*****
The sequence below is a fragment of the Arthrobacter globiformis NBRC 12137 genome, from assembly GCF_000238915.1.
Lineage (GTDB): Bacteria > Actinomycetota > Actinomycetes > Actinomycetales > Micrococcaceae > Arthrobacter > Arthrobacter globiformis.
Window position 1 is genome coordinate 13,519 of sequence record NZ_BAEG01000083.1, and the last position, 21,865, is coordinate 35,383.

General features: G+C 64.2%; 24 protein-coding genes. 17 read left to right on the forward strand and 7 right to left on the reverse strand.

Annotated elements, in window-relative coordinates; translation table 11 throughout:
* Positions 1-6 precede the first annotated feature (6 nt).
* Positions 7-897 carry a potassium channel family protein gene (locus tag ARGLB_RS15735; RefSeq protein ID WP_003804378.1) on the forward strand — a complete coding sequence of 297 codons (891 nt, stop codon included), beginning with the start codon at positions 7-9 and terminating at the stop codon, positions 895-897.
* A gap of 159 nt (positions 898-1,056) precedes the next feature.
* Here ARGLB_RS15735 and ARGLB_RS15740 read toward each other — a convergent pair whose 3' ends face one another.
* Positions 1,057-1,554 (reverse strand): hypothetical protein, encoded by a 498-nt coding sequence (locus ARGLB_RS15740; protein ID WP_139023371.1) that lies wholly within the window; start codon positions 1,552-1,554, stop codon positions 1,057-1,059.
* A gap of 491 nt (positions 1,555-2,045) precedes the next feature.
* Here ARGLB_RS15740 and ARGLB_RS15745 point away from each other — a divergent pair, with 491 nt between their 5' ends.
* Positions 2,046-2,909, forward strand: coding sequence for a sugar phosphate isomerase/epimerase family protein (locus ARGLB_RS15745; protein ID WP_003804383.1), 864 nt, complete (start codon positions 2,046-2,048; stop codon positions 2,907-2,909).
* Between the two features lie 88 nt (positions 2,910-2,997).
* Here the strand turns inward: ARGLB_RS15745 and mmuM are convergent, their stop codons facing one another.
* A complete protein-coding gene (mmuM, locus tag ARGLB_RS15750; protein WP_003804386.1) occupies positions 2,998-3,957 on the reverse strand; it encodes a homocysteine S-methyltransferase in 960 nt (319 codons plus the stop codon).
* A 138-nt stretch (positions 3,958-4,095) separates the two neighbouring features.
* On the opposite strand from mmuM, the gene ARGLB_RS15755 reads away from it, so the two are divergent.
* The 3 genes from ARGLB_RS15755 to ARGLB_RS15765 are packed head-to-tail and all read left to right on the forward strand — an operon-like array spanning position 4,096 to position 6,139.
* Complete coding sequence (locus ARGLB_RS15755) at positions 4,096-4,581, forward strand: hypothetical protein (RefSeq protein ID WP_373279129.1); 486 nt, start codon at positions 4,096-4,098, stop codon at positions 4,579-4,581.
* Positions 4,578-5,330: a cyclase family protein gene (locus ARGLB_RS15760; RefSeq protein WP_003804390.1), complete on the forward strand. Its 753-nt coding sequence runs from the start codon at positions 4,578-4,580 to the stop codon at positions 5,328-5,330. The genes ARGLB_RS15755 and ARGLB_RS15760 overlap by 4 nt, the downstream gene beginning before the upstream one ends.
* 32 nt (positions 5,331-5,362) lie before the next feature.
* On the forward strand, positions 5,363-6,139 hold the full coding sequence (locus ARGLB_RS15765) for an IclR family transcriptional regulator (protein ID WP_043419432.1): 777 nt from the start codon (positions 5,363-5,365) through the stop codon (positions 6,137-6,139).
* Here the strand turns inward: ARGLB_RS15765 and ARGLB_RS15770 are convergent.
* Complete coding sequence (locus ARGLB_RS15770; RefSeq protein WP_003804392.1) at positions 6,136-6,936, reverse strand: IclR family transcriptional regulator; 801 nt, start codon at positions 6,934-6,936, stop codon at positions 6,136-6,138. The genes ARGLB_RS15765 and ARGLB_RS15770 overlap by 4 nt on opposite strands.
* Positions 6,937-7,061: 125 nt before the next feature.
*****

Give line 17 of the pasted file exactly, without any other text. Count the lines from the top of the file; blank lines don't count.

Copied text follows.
* A 138-nt stretch (positions 3,958-4,095) separates the two neighbouring features.